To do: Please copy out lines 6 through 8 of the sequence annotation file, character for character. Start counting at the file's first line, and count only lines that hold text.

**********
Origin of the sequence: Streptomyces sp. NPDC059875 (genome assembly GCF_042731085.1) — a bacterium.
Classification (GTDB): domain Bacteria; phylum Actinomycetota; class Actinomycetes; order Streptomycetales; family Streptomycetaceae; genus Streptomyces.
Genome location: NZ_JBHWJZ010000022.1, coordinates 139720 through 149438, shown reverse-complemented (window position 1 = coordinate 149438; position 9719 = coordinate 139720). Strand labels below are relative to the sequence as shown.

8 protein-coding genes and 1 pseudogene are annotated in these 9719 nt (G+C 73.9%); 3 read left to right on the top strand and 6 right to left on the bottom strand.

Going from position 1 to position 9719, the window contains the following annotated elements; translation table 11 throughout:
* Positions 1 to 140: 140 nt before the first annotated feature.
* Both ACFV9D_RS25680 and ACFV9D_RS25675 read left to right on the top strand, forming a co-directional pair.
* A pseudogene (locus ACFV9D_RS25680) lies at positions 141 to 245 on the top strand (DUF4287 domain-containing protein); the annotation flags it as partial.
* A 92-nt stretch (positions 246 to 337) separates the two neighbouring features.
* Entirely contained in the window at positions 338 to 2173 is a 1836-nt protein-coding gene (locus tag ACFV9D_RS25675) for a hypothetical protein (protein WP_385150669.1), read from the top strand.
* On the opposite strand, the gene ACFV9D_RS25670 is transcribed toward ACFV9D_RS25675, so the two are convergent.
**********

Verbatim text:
* Positions 1 to 140: 140 nt before the first annotated feature.
* Both ACFV9D_RS25680 and ACFV9D_RS25675 read left to right on the top strand, forming a co-directional pair.
* A pseudogene (locus ACFV9D_RS25680) lies at positions 141 to 245 on the top strand (DUF4287 domain-containing protein); the annotation flags it as partial.